Today I learned how to recognize event handlers in powershell code. I learned how to recognize it by helping a coworker troubleshoot a memory usage issue.

The problem

We had a pretty simple powershell script to display an image, with a background gradient, full screen while some other work happened. It was pretty straight forward and simple, so it was very odd when we noticed every time we ran the script the memory kept rising and falling in a sawtooth pattern.

A sawtooth pattern is where the memory climbs then suddenly drops and continues to repeat this pattern. When viewing the pattern on a graph it looks like a row of shark teeth or sawtooths. The pattern is well known but the cause of it varies widely and could be because of many different reasons.

If you were to recreate this issue on a laptop with plenty of memory, you likely wouldn’t even notice the issue, especially if you use a small enough image. The system we were needing to use this script on had limited resources and this little spike in memory usage was causing OOM (OutOfMemory) errors.

The problematic code

Here is a snippet of the code, and what it originally looked like with the bug in it.

  $back = [System.Drawing.Bitmap]::new($pictureBox.Width, $pictureBox.Height)
  $myBrush = [System.Drawing.Drawing2D.LinearGradientBrush]::new(
      [System.Drawing.Point]::new(0, 10),
      [System.Drawing.Point]::new($pictureBox.Width, 10),
      [System.Drawing.Color]::FromArgb(166, 206, 57),
      [System.Drawing.Color]::FromArgb(49, 169, 224)
  $graphics = [System.Drawing.Graphics]::FromImage($back)
  $graphics.FillRectangle($myBrush, $pictureBox.DisplayRectangle)
  $pictureBox.BackgroundImage = $back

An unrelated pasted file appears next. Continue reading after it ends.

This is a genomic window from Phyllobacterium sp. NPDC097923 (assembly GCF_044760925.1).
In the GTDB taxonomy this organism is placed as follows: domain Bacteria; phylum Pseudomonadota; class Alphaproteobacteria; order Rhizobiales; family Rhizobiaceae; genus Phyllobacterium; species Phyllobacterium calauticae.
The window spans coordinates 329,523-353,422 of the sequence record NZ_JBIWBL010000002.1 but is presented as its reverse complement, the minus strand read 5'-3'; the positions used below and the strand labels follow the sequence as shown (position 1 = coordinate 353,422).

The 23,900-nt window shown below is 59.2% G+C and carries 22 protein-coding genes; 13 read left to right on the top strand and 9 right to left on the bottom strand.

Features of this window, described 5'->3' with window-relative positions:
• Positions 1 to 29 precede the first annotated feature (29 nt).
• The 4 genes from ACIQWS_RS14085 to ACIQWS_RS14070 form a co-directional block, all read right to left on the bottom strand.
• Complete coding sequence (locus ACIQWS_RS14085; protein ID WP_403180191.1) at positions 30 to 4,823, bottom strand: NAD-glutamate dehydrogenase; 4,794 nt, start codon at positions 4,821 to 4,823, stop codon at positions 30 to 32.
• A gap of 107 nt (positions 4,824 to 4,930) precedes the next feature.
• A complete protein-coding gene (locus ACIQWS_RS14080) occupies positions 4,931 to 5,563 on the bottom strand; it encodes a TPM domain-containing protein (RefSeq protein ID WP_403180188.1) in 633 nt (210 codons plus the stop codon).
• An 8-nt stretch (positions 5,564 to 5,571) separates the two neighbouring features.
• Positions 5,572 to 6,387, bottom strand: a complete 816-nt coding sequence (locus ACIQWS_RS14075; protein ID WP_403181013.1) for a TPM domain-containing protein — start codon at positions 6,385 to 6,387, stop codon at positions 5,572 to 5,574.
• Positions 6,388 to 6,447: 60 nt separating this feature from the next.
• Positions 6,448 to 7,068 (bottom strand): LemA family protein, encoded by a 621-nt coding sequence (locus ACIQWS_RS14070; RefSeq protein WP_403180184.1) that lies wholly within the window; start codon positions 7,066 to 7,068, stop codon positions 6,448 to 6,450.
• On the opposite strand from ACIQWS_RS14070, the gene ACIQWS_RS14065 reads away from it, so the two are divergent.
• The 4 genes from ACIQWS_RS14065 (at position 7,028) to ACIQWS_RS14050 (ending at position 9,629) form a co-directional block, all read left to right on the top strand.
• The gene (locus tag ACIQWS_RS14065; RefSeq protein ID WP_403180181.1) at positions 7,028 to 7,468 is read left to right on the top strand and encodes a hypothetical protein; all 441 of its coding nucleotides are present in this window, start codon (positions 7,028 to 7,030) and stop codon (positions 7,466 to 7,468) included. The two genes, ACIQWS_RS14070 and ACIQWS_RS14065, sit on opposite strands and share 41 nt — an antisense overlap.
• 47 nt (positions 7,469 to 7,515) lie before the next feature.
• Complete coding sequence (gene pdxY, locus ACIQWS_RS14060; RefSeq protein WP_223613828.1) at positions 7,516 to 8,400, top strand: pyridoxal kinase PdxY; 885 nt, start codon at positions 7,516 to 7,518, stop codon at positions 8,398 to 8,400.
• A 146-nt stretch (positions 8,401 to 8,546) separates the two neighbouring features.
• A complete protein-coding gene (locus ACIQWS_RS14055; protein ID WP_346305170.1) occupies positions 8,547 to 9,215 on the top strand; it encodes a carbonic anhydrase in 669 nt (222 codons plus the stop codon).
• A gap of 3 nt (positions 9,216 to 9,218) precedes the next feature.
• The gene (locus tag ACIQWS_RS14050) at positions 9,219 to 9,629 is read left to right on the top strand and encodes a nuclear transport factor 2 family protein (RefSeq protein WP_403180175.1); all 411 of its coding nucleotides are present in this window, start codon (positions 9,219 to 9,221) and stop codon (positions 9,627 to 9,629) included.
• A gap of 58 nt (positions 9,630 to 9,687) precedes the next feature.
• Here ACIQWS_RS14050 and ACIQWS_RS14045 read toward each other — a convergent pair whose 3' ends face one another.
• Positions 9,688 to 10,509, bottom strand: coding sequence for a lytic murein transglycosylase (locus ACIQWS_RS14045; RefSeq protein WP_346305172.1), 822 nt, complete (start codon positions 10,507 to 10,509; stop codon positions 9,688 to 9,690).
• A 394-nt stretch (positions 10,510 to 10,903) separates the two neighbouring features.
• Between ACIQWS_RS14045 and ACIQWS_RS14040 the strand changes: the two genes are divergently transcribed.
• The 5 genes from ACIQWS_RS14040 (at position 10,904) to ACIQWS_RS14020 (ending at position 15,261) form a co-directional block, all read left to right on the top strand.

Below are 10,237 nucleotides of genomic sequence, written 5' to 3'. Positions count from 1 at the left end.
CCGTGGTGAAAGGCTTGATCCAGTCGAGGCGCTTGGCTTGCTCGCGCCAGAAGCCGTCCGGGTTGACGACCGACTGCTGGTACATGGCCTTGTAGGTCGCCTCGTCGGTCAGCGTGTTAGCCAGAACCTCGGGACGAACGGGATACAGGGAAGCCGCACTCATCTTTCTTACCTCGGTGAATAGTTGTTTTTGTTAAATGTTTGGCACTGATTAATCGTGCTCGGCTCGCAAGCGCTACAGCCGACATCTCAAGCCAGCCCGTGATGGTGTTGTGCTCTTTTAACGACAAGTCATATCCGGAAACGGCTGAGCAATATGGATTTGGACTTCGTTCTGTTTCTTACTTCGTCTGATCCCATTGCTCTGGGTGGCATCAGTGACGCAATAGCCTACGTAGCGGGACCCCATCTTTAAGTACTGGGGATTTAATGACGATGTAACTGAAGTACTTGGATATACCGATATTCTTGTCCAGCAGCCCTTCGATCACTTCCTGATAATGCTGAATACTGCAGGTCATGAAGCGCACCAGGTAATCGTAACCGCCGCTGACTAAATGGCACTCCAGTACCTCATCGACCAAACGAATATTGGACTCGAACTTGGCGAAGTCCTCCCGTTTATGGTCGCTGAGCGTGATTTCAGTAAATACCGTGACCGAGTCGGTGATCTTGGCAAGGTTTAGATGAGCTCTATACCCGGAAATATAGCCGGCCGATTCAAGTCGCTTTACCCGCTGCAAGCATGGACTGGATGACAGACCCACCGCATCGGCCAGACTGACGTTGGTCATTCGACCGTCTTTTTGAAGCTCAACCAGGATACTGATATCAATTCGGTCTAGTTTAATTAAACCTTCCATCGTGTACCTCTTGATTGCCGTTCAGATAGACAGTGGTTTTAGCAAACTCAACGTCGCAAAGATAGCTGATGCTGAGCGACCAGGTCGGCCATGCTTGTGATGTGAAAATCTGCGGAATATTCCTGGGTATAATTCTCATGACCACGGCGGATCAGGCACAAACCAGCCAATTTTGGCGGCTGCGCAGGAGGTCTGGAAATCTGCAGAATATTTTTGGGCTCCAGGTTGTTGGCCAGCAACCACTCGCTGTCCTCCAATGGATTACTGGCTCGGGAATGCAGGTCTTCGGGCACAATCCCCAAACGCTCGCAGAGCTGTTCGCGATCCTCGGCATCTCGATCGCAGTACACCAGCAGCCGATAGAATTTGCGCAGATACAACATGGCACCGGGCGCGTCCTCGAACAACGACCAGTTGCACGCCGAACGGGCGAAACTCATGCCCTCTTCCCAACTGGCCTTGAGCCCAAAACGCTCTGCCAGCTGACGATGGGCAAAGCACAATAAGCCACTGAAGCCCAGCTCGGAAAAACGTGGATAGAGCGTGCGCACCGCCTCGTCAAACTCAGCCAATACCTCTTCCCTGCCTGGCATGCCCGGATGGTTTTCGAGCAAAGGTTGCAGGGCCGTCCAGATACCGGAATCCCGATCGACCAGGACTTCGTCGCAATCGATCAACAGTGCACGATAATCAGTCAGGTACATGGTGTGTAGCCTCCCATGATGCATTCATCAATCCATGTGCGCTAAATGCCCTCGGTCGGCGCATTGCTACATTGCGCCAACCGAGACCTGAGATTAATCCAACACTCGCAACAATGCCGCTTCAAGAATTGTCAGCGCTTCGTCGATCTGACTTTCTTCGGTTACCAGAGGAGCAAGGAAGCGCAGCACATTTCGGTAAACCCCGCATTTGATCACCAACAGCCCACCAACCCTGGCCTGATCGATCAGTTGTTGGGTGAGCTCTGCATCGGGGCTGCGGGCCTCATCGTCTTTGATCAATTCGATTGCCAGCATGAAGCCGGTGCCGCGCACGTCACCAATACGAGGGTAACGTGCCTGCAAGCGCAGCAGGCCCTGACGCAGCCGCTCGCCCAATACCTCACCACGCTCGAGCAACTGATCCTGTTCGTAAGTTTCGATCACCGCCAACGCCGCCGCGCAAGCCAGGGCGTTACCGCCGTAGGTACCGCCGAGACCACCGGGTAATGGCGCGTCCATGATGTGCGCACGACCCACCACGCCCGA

Initial troubleshooting

Something that initially stood out in the code was the $form.add_paint(...) call. It was odd seeing a code block in a method call like that. .NET has pretty decent api documentation, so that was my first stop. I could not find anything that referenced this add_paint call on the windows form api.

The breakthrough

After some digging, and lots of head scratching, I found that this call is actually an event handler on the form object for the Paint event. It makes sense that the event handlers are named and used differently in powershell. Powershell doesn’t have the += syntax to subscribe to event handlers like C#.

If the object has an event handler than the powershell equivalent is add_eventName(..), where eventName is the name of the original event in the .NET api. Here is a much more detailed explanation I found on SO about powershell events

Understanding the problem

So now once we understood what this code was doing it was more obvious what the problem was. The paint event is fired any time the control needs to redraw due to changes to the control. In the paint event handler we had, it was modifying one of the controls on our form by adding a background, which caused the paint event to fire. So basically we had an infinite loop of the paint event firing, us modifying the form, which caused the paint event to fire again and start the loop all over.

Speculating as to why this caused the memory to spike and then drop is that we were loading multiple bitmaps into memory on each loop and causing the memory to spike. Then likely the .NET runtime ran GC (garbage collection) and cleaned up unused bitmaps.

The fix

The fix was to use the Shown event, or .add_shown(...) in powershell, and not the Paint event. The shown event only fires once when the form initially is shown. We have to wait for the form to be shown so that we can use its dimensions to set a custom gradient background behind the image we want to show.

If you have any comments or questions reach out on Twitter @Omarr2d2.